Doing your own plan is definitely an option if you have the skill set or are prepared to study for it. It just requires ongoing knowledge of local and global economies, sectors, asset classes, interest rates etc. There are a few dozen regulations you will need to get on top of but there is a (1500 page, very small print) book that you can buy every year to get that, which will also help you with the Tax, Estate duty, lumpsum tax etc you need to understand. There is quite a bit of Maths involved to do things like discounted cash flow, amortization and statistics. I have a couple of degrees, including an MBA, and the CFP® (Certified Financial Planner) qualification was extremely challenging. In my opinion, the ideal situation is to partner with a planner you trust. Remember to build the plan together and adjust it frequently to ensure relevancy. If you don’t have much that you can invest, and don’t have the need for a planner’s other services like life cover, then you might find it difficult to find a highly qualified planner who only looks after wealthier clients. Don’t worry; most brokers, advisors and planners these days at least have access to a decent computer app that will give you a semblance of a plan. Sure, it is going to be a bit cookie-cutter, but it is way better than nothing, and is usually ‘free’.

Ignore the hype and fear-mongering

There has been a huge outcry over the fact that Retirement Annuities can now only be taken offshore 3 years after emigration (which is now a SARS declaration, not SARB anymore). The argument is that people emigrating want to use those ‘savings’ to emigrate. This underlines the importance of having a plan and aligning your investments accordingly so that doesn’t happen. A plan can build in options and flexibility within your investments. You can still cash in pensions and provident fund ‘preservers’ (with nasty tax implications of course) so it is really only RAs that get stuck at this stage. Remember that government has wanted to change the law on cashing in pensions and provident funds for years – be warned. If you want to build in flexibility, then by using a LISP, you can stop contributing at any time without penalty (and divert those funds into building your emigration fund).
Ideally you should have a variety of different investment pots, each with a clear ‘objective’. That objective (say retirement, emigration, own business etc) will dictate HOW you invest that pot – what assets you use and whether they are local/global or both. Local can be very lekker when you are designing an investment to produce an income because we have fixed income assets with decent yields that are just not available in the US or Europe.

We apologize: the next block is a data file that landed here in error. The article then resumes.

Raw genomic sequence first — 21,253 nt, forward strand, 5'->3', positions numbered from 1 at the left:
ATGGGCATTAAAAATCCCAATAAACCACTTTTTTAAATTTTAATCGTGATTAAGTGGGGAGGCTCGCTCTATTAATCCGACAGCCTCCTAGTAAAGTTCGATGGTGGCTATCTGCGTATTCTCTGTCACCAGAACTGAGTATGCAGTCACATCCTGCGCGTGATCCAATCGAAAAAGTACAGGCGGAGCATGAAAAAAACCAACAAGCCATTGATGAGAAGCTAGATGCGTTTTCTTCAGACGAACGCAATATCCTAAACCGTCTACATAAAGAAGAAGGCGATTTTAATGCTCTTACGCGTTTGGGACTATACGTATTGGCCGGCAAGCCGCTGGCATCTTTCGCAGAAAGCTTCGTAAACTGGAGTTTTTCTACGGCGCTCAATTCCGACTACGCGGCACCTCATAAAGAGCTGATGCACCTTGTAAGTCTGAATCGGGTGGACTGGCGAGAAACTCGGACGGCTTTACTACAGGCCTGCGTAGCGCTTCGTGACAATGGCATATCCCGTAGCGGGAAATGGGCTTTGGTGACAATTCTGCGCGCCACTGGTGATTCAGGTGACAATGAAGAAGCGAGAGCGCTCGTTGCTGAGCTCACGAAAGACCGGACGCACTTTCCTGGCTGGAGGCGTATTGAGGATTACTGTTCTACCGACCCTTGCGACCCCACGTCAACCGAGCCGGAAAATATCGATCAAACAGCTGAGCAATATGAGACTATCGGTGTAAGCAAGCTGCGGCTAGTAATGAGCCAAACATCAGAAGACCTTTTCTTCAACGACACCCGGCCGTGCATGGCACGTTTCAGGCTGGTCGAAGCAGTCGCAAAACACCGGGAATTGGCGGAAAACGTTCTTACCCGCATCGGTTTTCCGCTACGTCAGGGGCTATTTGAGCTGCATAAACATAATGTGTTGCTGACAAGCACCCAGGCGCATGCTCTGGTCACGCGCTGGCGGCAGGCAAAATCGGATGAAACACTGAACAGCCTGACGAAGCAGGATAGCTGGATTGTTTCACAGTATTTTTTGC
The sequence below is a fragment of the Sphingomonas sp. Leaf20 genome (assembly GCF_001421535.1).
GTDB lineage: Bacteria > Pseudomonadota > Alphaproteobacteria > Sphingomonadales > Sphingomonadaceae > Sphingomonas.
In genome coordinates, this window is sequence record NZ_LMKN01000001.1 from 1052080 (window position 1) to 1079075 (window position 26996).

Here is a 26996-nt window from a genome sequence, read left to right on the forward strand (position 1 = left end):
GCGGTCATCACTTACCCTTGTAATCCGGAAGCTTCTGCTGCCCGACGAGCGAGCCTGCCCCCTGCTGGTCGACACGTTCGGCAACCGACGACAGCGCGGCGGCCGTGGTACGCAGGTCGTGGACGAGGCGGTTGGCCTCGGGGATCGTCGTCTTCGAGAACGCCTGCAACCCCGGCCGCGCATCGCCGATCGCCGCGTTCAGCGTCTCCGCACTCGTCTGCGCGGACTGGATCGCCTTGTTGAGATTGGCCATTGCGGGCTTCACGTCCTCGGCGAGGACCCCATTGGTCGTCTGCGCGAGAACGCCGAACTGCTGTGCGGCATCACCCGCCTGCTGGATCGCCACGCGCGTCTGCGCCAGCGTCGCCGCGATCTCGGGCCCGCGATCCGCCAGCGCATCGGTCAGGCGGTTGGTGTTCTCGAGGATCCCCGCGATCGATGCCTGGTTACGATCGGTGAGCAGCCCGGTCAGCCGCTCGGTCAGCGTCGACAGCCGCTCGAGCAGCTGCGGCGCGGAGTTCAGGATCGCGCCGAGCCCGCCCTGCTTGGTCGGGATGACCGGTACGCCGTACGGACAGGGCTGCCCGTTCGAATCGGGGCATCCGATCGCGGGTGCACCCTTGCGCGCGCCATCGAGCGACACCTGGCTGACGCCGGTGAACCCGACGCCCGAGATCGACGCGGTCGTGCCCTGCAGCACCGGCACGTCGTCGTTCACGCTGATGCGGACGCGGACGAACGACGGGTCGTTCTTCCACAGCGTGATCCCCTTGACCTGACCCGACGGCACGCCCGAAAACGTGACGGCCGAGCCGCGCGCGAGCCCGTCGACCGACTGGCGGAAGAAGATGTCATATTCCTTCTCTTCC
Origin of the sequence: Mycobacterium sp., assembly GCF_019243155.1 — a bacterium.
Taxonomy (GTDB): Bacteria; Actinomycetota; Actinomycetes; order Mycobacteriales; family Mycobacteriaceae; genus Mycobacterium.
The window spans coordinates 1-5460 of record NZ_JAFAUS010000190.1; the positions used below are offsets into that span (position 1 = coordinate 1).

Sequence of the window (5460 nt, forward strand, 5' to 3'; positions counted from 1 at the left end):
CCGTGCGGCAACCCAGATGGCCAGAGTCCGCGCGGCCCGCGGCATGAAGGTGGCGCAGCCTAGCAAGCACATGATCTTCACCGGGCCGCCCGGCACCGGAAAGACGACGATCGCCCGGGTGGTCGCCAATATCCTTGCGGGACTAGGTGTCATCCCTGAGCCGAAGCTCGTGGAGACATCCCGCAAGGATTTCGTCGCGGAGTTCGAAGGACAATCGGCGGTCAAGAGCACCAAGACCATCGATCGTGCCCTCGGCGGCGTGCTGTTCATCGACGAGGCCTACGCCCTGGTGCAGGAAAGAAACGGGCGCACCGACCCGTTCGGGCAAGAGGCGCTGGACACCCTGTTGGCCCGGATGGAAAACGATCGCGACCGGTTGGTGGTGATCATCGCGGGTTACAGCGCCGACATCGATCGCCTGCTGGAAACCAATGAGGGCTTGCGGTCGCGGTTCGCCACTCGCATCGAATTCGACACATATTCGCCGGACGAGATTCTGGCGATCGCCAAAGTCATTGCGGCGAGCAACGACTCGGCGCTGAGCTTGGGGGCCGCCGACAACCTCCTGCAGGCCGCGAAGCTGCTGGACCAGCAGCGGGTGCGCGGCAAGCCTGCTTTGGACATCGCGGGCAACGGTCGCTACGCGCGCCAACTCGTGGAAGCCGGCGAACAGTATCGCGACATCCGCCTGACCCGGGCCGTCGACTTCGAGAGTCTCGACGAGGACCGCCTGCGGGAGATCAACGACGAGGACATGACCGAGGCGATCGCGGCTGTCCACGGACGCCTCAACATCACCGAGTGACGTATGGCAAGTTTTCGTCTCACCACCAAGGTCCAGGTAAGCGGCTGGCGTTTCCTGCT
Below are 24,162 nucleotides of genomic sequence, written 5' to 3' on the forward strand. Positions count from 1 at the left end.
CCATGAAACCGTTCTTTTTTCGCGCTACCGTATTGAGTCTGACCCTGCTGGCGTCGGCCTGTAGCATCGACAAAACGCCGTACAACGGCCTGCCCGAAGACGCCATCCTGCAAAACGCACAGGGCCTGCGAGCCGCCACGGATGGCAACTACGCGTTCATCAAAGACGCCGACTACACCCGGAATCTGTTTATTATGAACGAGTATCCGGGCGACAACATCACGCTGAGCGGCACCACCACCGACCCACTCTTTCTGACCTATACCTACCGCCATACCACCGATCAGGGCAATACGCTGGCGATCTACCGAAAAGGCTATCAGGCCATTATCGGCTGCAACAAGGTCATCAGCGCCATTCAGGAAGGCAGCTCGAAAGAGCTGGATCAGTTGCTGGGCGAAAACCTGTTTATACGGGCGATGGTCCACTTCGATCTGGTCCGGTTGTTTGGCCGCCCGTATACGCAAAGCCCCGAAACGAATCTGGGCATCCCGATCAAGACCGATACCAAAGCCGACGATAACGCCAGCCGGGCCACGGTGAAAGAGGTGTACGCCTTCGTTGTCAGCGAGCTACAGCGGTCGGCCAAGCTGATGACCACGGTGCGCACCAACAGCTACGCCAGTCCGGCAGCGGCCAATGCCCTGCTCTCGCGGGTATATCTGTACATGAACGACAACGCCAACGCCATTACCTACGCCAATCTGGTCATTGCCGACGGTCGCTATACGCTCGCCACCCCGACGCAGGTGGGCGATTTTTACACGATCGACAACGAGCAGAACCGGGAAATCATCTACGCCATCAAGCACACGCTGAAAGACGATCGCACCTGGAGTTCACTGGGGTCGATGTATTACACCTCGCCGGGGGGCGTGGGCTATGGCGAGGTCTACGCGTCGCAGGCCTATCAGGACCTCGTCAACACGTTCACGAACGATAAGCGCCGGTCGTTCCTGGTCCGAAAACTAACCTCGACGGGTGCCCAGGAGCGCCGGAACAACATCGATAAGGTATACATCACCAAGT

Contributions to retirement funds that have a tax break have been capped at R350k for a few years now, and my guess is that the government isn’t keen on increasing it any time soon. Endowments can make sense if your tax rate is over 30%, and there are also the Tax-Free Savings accounts (again, capped). Flexible investments aren’t hampered by offshore or other asset class quotas.
The first, and usually biggest, investment pot is going to be retirement, but you can have other pots going at the same time. The secret to successful planning is to know how big a pot needs to be for your given objective. This boils down to some simple Maths, but the assumptions and background discussions with your planner makes getting to a final number slightly more complicated. Keeping the plan on track and refining it as time passes is a journey best done with a partner. A retirement pot should be ring-fenced and invested differently to other funds. The reason you want to ring-fence this is so that you can control better for risk as loosing it all will severely impact your future lifestyle. Losing your retirement funds would mean that you have to work longer, sacrifice more or retire on less. Once you get to retirement you stop adding to the funds and start taking funds out. At this time, it becomes even more important to handle these prudently. Ironically, the much-maligned ‘Regulation 28’ which prescribes how pre-retirement funds are invested, does not apply to post-retirement when there is far more risk for the ‘pensioner’. This is not the time to be exposing all or most of the capital offshore because that has worked for the last 10 years. Remember market assumptions is the mother of all performance mishaps.